This case began as a summary process action for nonpayment of rent but was converted by amendment to an action for declaratory relief when the defendant paid the rent arrearages but not the legal costs (in this case, the cost of the sherriff's service of the notice to quit, which amounted to $7.05). A judgment entered declaring that the defendant, in order to reinstate the tenancy, was obligated to pay not only the arrearage but also the $7.05. General Laws c. 186, Section 11, as amended through St. 1977, c. 494, Section 1, provides that a tenancy may be determined in these circumstances by fourteen days' notice to quit "unless the tenant, on or before the day the answer is due, . . . pays or tenders to the landlord or to his attorney all rent then due, with interest and costs of suit." We assume, without deciding, that the $7.05 was a cost of suit within the meaning of Section 11 and that, under the statute, a landlord may ordinarily insist on the payment thereof. Here, however, the lease between the parties provided that the Authority agreed "[t]o impose no notices, penalties, costs or other charges on Tenant, except those specifically provided for in this Lease. Court costs will be imposed on Tenant if the . . . Authority prevails in the court action." We hold that the language constituted a waiver by the Authority of its entitlement to costs in summary process actions other than those in which the Authority recovers a judgment in its favor. Under the lease language, the test is not whether the Authority would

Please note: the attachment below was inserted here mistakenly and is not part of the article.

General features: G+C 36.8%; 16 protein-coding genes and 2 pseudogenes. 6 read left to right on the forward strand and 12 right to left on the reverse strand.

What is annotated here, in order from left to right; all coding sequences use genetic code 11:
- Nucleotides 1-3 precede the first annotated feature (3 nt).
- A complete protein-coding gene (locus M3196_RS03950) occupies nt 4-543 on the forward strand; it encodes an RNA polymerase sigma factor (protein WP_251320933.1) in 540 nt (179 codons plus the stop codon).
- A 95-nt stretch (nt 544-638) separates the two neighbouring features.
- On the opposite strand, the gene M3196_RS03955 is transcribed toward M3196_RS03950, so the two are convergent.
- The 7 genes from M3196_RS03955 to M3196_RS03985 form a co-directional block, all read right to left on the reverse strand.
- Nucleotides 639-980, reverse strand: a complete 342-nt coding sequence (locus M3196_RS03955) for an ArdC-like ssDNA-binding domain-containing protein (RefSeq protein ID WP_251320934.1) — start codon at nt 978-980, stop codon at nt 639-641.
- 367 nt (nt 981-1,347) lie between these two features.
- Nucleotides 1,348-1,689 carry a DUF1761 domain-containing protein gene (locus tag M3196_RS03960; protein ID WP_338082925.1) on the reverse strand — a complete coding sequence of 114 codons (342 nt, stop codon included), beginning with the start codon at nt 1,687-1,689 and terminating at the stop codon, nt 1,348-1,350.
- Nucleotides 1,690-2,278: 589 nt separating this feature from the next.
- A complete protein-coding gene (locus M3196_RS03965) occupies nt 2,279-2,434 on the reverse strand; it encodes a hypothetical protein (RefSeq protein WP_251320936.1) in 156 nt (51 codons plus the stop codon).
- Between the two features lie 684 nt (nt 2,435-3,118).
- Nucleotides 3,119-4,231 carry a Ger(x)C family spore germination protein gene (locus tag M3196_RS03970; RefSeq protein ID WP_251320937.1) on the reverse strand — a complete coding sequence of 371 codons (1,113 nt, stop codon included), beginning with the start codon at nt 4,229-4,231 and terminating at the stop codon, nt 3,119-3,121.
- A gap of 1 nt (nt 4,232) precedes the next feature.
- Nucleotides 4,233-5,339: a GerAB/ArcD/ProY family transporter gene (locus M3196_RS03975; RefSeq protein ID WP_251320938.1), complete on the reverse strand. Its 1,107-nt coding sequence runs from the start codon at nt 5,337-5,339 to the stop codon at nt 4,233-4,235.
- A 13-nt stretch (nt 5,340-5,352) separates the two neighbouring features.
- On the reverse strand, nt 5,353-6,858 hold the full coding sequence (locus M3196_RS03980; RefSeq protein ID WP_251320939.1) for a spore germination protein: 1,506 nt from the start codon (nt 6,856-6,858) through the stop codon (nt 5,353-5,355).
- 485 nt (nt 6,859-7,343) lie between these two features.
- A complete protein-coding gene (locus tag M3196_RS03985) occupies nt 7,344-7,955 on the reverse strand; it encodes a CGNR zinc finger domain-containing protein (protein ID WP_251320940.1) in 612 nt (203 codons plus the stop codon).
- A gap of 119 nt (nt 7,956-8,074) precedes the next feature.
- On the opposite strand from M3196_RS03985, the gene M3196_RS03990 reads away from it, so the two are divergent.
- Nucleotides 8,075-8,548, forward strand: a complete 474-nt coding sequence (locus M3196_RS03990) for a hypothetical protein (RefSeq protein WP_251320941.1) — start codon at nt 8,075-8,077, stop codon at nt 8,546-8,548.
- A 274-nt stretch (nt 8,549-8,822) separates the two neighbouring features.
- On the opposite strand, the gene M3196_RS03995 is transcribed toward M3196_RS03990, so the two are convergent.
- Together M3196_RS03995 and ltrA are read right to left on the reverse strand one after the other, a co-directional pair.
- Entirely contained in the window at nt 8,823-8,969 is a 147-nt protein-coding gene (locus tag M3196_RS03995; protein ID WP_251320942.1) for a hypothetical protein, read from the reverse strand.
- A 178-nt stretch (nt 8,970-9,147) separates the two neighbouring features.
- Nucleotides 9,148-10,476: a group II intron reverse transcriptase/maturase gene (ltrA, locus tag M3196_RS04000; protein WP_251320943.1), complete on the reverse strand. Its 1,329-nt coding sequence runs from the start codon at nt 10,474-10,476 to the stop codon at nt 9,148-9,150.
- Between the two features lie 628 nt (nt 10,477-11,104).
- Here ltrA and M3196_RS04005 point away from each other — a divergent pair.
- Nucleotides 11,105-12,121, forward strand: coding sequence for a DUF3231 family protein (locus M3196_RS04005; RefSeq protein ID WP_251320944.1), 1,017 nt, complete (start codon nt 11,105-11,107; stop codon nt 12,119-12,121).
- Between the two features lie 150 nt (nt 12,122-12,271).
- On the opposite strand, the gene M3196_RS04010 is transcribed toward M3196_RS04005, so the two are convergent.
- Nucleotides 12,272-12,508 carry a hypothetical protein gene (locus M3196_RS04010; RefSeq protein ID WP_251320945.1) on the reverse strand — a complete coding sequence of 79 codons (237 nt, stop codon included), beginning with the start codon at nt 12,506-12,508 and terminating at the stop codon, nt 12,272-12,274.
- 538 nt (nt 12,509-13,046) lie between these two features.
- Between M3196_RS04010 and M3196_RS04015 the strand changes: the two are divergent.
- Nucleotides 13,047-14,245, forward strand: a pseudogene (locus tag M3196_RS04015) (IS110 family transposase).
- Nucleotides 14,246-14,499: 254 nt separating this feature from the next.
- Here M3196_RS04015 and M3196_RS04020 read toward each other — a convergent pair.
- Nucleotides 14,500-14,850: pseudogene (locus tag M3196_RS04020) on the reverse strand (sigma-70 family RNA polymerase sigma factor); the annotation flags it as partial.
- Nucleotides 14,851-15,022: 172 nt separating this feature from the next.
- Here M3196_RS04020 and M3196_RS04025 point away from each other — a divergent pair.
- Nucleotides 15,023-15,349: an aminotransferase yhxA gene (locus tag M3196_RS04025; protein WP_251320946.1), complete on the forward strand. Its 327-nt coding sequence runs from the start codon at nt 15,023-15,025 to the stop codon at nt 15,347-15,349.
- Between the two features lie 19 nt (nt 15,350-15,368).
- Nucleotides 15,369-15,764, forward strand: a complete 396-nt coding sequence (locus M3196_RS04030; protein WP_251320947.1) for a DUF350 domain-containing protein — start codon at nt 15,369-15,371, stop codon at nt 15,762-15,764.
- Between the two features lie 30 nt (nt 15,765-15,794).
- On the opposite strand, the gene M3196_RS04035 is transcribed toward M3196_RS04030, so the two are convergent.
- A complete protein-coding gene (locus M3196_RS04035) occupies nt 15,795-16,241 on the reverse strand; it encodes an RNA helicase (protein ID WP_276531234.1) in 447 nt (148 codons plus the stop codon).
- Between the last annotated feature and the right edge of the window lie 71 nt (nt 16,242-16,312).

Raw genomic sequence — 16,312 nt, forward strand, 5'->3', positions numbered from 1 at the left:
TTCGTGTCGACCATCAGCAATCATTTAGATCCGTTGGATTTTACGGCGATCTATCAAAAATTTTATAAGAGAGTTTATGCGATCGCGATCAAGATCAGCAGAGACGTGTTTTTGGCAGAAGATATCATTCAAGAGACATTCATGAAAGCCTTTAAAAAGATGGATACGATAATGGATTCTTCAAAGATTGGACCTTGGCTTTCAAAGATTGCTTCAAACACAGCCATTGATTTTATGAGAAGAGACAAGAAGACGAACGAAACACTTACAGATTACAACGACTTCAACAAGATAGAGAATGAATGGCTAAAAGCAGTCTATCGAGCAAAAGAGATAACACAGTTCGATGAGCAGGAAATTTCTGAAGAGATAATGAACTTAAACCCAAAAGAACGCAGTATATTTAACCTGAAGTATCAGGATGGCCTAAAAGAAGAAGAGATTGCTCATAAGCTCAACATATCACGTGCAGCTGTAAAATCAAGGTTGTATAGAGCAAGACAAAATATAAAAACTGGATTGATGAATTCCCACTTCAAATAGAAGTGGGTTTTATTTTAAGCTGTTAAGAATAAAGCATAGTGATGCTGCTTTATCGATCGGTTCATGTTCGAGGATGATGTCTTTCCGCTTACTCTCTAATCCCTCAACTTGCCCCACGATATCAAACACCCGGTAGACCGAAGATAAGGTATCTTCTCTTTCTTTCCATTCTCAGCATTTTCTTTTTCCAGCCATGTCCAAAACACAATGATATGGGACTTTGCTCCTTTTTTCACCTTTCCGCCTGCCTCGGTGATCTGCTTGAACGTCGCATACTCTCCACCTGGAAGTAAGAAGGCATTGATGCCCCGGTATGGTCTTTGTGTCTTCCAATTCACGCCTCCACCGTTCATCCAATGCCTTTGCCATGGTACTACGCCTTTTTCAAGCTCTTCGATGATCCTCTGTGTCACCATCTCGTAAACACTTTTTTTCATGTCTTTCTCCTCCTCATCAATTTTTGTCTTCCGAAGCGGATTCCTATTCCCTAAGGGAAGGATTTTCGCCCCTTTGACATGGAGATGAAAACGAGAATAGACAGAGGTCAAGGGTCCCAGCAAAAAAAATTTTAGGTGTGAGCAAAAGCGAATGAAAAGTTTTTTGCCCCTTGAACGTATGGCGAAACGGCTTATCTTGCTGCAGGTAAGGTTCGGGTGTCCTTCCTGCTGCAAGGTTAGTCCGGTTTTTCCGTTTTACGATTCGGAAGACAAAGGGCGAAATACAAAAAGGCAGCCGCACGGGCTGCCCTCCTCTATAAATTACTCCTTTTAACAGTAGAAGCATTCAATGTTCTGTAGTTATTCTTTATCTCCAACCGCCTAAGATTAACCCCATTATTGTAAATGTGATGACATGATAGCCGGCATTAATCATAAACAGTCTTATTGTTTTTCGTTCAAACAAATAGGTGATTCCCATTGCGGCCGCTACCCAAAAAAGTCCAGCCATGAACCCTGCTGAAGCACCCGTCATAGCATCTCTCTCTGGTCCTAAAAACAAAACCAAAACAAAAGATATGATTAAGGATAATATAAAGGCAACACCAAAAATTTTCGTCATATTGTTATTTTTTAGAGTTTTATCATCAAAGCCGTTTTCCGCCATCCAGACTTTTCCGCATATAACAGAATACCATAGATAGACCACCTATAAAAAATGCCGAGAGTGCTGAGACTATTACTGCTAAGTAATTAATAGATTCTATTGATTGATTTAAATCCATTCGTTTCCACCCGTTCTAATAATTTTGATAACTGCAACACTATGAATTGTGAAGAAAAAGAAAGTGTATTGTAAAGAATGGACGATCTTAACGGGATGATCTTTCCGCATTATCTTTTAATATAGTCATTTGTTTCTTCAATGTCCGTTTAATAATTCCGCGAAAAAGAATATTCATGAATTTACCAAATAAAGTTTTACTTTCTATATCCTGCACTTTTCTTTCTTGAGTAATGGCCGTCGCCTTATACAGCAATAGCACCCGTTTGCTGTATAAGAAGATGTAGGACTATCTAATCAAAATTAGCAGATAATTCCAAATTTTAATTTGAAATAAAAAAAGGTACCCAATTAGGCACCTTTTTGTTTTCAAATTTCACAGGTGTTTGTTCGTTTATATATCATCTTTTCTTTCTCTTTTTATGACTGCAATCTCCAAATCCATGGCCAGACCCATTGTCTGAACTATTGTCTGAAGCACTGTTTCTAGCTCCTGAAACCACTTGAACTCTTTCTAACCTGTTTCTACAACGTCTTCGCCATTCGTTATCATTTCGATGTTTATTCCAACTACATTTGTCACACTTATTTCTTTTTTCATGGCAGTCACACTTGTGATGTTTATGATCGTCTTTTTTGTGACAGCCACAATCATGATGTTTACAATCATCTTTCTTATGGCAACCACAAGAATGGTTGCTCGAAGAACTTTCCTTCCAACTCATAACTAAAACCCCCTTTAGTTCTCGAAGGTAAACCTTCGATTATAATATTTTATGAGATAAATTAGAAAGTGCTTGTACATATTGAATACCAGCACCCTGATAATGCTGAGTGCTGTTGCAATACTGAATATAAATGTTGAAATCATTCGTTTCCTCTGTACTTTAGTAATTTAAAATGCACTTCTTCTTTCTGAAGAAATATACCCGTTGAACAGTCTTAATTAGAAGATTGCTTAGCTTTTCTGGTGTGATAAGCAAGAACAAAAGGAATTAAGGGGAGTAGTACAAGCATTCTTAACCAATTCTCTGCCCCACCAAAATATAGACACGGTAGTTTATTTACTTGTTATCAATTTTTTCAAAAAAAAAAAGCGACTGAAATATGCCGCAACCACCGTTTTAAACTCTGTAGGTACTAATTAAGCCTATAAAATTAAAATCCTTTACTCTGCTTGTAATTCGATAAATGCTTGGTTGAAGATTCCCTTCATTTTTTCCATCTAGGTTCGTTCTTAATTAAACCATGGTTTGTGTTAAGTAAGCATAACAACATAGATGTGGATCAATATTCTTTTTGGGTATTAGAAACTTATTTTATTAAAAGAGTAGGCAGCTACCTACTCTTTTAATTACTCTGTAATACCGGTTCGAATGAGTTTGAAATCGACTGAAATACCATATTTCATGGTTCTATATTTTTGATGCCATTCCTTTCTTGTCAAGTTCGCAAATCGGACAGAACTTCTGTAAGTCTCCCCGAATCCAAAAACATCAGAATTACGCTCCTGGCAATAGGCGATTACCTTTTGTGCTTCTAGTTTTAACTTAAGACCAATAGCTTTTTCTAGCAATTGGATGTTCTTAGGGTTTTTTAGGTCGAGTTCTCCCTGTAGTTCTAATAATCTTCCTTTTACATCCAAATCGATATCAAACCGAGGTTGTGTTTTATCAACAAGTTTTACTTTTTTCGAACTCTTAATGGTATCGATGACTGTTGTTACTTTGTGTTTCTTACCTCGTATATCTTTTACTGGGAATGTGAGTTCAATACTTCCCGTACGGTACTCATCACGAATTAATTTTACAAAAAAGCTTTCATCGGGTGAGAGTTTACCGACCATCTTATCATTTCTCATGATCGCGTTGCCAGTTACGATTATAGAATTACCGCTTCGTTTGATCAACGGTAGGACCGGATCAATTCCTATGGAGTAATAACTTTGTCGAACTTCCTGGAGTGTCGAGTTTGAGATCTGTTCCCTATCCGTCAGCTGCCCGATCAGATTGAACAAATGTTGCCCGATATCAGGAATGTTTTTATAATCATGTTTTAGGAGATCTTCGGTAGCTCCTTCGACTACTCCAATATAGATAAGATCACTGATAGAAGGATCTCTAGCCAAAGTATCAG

have prevailed if the tenant had not paid the rent due but whether the Authority did in fact recover a judgment. The declaratory judgment is reversed, and a new judgment is to enter declaring that the defendant is not obligated to pay the Authority the $7.05 in question.